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Safety in Marginalised Groups

Some people may find themselves outside of mainstream society, due to social, economic, cultural, or health reasons. These marginalised individuals are more likely to face health challenges, have poorer access to services and experience increased patient safety risks.

Historically, those who are marginalised are seldom heard and less likely to get involved in research. The Safety in Marginalised Groups theme has been designed to help change this in order to ensure patient safety innovations can be co-designed to address the needs and particular patient safety risks experienced by people who may be considered marginalised.

Marginalised groups face heightened patient safety risks. Two subthemes were created:

  1. Mental Health
  2. Patient and Carers

This theme and its subthemes build on work done as part of the previous NIHR GM PSTRC centre which operated between 2012 and 2017. It continues to work towards improving safety for some of the most marginalised people in our communities. We involve members of the public at the design stage of our research, right through to implementation, and our projects include a focus on the following:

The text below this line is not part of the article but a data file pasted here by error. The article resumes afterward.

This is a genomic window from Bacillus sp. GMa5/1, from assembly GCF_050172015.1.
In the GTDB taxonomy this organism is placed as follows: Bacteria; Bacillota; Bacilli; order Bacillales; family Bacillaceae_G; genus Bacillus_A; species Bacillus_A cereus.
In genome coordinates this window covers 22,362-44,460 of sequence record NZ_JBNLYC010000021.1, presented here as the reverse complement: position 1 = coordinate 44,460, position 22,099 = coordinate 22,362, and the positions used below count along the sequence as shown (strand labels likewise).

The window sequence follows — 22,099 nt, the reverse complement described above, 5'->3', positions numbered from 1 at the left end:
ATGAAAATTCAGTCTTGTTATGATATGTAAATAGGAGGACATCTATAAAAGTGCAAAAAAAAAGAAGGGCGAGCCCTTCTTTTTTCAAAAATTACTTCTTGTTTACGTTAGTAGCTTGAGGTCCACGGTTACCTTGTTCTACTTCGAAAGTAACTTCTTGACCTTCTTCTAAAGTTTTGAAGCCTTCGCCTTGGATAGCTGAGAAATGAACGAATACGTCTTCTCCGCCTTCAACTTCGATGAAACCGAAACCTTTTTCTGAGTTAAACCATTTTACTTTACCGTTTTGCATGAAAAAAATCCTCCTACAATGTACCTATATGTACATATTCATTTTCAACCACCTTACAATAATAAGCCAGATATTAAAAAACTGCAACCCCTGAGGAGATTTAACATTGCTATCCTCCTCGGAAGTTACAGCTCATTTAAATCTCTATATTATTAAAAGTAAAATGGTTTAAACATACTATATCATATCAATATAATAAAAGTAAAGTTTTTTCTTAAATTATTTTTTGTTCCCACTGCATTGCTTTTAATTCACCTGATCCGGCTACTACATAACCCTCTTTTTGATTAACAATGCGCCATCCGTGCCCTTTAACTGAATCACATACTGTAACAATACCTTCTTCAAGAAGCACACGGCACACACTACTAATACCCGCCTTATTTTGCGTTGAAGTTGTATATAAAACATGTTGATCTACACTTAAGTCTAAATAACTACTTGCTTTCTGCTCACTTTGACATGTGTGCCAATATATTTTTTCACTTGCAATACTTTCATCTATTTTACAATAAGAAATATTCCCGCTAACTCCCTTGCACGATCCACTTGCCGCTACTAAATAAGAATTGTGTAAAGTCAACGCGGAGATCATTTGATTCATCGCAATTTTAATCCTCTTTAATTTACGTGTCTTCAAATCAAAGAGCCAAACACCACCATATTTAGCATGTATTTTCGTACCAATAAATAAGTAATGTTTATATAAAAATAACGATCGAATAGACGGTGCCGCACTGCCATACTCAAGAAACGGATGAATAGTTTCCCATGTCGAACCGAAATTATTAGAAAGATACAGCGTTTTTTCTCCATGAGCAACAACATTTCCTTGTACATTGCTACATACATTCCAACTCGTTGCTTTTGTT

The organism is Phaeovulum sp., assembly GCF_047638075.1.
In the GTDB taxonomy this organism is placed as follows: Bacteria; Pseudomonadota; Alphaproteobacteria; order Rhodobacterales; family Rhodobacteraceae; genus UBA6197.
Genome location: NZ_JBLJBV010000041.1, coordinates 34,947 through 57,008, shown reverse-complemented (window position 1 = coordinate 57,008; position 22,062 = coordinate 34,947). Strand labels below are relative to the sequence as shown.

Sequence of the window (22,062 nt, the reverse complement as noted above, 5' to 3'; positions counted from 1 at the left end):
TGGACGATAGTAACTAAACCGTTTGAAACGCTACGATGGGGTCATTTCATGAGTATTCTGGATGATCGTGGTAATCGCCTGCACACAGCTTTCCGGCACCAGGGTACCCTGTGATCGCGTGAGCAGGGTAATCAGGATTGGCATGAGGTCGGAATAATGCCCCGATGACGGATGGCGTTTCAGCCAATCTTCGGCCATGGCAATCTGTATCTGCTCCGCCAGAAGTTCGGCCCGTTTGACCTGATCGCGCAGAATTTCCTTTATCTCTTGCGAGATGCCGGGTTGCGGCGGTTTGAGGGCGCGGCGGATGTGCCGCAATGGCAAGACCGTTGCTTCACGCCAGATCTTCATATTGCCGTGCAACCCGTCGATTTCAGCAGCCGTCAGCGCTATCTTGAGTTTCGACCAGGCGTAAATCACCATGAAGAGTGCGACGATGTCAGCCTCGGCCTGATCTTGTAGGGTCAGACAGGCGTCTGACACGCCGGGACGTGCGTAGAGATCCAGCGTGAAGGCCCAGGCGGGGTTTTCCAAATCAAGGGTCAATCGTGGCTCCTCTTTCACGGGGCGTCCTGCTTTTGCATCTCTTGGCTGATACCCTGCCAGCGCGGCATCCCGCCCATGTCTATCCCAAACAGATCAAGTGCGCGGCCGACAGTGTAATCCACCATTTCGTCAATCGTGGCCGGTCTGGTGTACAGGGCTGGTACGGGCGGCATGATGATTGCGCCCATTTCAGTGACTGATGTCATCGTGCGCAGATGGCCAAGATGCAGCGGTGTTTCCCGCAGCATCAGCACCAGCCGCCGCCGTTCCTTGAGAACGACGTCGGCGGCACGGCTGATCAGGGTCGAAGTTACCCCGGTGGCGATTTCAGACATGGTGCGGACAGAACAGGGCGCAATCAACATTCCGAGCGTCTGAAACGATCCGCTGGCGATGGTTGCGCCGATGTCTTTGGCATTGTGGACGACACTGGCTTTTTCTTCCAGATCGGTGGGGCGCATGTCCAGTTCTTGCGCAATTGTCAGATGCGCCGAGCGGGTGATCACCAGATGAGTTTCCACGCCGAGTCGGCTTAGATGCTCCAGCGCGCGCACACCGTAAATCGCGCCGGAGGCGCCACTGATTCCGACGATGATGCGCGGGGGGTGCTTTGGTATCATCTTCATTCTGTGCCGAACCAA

• Experiences of people living with sensory and cognitive impairments
  • Specific adverse outcomes – including suicide and self-harm
  • Children and families
  • People experiencing homelessness
  • Experiences of people from Black and Minority Ethnic communities

Public involvement and engagement is embedded across our all our research, which allows insights and improvements to the quality and safety of service